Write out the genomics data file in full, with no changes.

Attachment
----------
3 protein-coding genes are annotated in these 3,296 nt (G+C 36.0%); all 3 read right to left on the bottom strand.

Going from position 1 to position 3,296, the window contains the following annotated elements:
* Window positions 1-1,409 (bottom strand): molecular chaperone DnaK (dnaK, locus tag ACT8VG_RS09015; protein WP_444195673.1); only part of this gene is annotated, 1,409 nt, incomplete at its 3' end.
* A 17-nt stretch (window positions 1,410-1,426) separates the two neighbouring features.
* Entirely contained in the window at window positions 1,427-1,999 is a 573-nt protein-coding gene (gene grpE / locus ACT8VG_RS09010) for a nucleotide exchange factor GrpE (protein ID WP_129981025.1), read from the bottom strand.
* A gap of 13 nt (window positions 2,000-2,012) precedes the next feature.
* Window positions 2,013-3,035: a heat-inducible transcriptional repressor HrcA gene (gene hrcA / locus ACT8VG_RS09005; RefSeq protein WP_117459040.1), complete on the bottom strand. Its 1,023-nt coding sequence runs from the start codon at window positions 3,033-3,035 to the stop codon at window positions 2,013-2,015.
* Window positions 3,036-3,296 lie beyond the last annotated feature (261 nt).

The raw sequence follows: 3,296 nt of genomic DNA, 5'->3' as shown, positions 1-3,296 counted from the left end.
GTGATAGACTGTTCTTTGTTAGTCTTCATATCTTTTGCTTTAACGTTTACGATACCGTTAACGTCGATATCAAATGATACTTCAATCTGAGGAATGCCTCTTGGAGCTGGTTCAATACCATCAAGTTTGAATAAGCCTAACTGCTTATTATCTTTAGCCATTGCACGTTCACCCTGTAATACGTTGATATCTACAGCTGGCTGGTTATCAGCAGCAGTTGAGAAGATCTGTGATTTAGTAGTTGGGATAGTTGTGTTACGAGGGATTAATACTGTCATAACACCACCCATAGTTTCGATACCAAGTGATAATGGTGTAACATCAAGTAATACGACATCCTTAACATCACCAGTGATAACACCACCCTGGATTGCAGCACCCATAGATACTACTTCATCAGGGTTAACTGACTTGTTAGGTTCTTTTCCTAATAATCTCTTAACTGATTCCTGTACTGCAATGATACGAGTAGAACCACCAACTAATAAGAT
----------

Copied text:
3 protein-coding genes are annotated in these 3,296 nt (G+C 36.0%); all 3 read right to left on the bottom strand.

Going from position 1 to position 3,296, the window contains the following annotated elements:
* Window positions 1-1,409 (bottom strand): molecular chaperone DnaK (dnaK, locus tag ACT8VG_RS09015; protein WP_444195673.1); only part of this gene is annotated, 1,409 nt, incomplete at its 3' end.
* A 17-nt stretch (window positions 1,410-1,426) separates the two neighbouring features.
* Entirely contained in the window at window positions 1,427-1,999 is a 573-nt protein-coding gene (gene grpE / locus ACT8VG_RS09010) for a nucleotide exchange factor GrpE (protein ID WP_129981025.1), read from the bottom strand.
* A gap of 13 nt (window positions 2,000-2,012) precedes the next feature.
* Window positions 2,013-3,035: a heat-inducible transcriptional repressor HrcA gene (gene hrcA / locus ACT8VG_RS09005; RefSeq protein WP_117459040.1), complete on the bottom strand. Its 1,023-nt coding sequence runs from the start codon at window positions 3,033-3,035 to the stop codon at window positions 2,013-2,015.
* Window positions 3,036-3,296 lie beyond the last annotated feature (261 nt).

The raw sequence follows: 3,296 nt of genomic DNA, 5'->3' as shown, positions 1-3,296 counted from the left end.
GTGATAGACTGTTCTTTGTTAGTCTTCATATCTTTTGCTTTAACGTTTACGATACCGTTAACGTCGATATCAAATGATACTTCAATCTGAGGAATGCCTCTTGGAGCTGGTTCAATACCATCAAGTTTGAATAAGCCTAACTGCTTATTATCTTTAGCCATTGCACGTTCACCCTGTAATACGTTGATATCTACAGCTGGCTGGTTATCAGCAGCAGTTGAGAAGATCTGTGATTTAGTAGTTGGGATAGTTGTGTTACGAGGGATTAATACTGTCATAACACCACCCATAGTTTCGATACCAAGTGATAATGGTGTAACATCAAGTAATACGACATCCTTAACATCACCAGTGATAACACCACCCTGGATTGCAGCACCCATAGATACTACTTCATCAGGGTTAACTGACTTGTTAGGTTCTTTTCCTAATAATCTCTTAACTGATTCCTGTACTGCAATGATACGAGTAGAACCACCAACTAATAAGAT